Audio is an important aspect of First Person Shooters (FPS), Third Person Shooters (TPS), and other competitive games.
Games like Counter-Strike Global Offensive (CS: GO) and Valorant can end as soon as you spot an enemy or as soon as you are spotted. Knowing the exact location of your enemies gives you a considerable advantage and takes you one step closer to achieving victory.
Footsteps, which are usually found in the highs (around 4Khz) are one of the most influential sounds in the game. That is why your headphones must be able to reproduce this frequency clearly.
Also, hearing footsteps is going to be useless if you cannot pinpoint where they are coming from and how far away the source of the noise is. That is why your gaming headset needs to have good stereo imaging and a good soundstage.
There are lots of things that can influence the way you detect enemy footsteps. The game’s sound engine can play a role. External devices such as USB Sound cards, EQs, and DAC/Amps can influence the sound. However, a good pair of headphones is still the most crucial device.
In this list, we will be taking a look at both gaming headsets and audiophile headphones. We have something for everybody, whether you have a basic rig or a more advanced battle station.
For gaming headsets, our recommended pick is the Sennheiser GSP300. And for audiophile headphones, our recommended pick is the Sennheiser HD6XX series. There are more solid picks on this list, so make sure to keep on scrolling to learn more.
Best Sounding Gaming Headsets
Gaming headsets are probably what most consumers are familiar with. They are made by popular brands in the PC Gaming and PC Enthusiast Community. However, not all gaming headsets sound great.
If a microphone is essential for the games you play (CS: GO, Valorant, COD Warzone), then we have the best-sounding gaming headsets for you. However, if you want the absolute best audio quality, skip to our audiophile section.
Sennheiser GSP 300
Sennheiser is a well-respected brand in the audio market. They are responsible for making the best audio equipment for professional and casual use. They have also successfully created multiple award-winning gaming headsets that are trusted by professionals. One example is the Sennheiser GSP300.
The Sennheiser GSP 300 is Sennheiser’s answer to the likes of the Hyperx Cloud and Logitech Gaming’s offerings. It sports a unique design that is significantly different from their past offerings like the Game One and Game Zero. It also has different drivers that are tuned specifically for the GSP Series.
In terms of sound signature, the GSP 300 is going for a more V-shaped signature. The bass is a bit boosted but does not overpower the midrange. The midrange is a bit recessed but is still fairly detailed. The highs are also boosted but are well controlled and do not present much harshness.
The clarity and detail in the highs allow you to hear footsteps easier. And also, unlike other closed-back gaming headsets, the GSP300 has a wide soundstage and excellent imaging. The soundstage may sound artificial at times, but it does its job and helps both with immersion and in locating enemies.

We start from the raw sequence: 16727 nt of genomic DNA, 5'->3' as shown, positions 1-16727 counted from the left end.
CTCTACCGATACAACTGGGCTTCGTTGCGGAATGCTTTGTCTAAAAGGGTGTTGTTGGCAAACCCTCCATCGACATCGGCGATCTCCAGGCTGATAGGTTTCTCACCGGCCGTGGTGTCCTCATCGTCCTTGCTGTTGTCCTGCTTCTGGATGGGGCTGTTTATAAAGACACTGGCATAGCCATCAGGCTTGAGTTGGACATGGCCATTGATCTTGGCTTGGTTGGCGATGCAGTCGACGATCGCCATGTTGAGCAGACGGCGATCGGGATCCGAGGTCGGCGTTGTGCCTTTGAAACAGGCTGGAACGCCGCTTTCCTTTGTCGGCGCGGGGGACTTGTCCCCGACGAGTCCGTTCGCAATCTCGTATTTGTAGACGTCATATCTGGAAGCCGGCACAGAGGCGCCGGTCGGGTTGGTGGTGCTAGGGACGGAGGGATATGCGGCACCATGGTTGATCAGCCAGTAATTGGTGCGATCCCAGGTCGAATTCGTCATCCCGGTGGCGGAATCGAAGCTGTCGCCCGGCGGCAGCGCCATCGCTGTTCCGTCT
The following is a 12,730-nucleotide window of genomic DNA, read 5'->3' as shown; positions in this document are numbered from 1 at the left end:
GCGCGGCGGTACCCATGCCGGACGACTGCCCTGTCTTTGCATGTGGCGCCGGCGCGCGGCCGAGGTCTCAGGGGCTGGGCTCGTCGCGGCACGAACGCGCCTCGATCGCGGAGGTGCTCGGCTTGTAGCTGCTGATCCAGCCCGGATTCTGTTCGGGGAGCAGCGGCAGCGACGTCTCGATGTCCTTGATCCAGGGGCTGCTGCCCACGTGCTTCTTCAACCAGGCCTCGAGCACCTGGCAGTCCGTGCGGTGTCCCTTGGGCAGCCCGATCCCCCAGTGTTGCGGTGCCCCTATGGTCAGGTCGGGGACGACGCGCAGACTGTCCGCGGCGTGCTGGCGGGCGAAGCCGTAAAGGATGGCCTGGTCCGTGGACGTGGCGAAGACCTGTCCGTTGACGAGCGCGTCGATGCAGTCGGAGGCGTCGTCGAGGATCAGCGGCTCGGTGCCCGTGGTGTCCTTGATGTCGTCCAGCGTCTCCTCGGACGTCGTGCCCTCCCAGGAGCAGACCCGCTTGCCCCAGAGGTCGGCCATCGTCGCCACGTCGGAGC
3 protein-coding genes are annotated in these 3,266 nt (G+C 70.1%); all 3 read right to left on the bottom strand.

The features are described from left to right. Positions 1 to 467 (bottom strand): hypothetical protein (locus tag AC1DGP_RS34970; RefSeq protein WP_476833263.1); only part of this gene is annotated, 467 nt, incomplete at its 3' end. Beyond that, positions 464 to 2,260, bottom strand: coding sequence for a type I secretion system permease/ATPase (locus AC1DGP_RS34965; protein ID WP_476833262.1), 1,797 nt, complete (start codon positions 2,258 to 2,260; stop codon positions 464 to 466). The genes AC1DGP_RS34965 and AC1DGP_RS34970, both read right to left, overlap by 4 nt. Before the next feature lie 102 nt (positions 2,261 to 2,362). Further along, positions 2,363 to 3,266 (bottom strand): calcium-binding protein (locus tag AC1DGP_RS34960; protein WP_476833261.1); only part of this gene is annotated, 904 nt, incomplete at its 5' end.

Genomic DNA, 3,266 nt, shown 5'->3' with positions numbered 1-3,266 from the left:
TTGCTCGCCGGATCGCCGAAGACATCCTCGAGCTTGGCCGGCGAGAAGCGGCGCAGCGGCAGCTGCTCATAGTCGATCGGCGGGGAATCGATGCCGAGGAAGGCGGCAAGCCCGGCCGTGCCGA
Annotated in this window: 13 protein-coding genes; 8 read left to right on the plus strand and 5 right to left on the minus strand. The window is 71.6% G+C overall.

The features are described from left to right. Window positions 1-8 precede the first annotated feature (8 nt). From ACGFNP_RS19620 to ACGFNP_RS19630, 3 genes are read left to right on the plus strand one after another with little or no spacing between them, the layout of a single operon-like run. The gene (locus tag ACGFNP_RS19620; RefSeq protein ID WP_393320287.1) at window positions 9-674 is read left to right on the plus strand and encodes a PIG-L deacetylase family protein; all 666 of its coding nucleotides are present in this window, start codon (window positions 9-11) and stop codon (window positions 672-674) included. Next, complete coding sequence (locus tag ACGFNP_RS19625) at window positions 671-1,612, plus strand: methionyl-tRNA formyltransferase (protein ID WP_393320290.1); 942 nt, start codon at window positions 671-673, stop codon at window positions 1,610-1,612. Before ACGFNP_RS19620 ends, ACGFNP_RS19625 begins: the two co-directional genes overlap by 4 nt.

In terms of the build quality, the GSP300 has a solid plastic construction that makes it lightweight and comfortable for longer gaming sessions. The microphone is also a nice bonus. Its sound quality is one of the best in this price range. It is clear and sounds natural, which should be good enough for in-game chat. It also has a mute function when not in use.
Overall, if you want the complete package, the Sennheiser GSP 300 is one of the best gaming headsets you can buy. It has the sound quality that delivers and helps you spot your enemies’ footsteps. And it also has the build quality that will help the headset last for years to come.
Hyperx Cloud II
Another popular headset in the FPS scene is the Hyperx Cloud II. They are a modified version of the Takstar Pro 80, which is a studio monitoring headphone. Thanks to its audiophile roots and well-tuned drivers, it is able to outperform most of the competition
One special feature that other variations of the Hyperx Cloud do not have is the USB 7.1 surround sound card. This should help users who do not have a good sound card on their pc. We will be talking more about this sound card later.
In terms of the sound signature, the Cloud II is leaning towards a V-Shaped signature. The bass is solid and clear but can be too much and distort at times. However, it does not try to steal the show and does not overpower the midrange.
The mids are slightly recessed but still maintains their good clarity. Highs are boosted like the bass. It is clear, which greatly helps in hearing footsteps. The highs can, however, distort when there are a lot of things going on (examples of these are games like COD: Modern Warfare).
Due to their closed-back design, the soundstage is quite narrow. This is quite typical for a closed-back headset. Hyperx chose to remedy this through their virtual 7.1 surround USB sound card.
What this does is artificially creates a larger soundstage and boost sound cues like footsteps. The implementation is not that great since clarity takes a huge hit. The overall sound signature also feels artificial and can even be more distracting.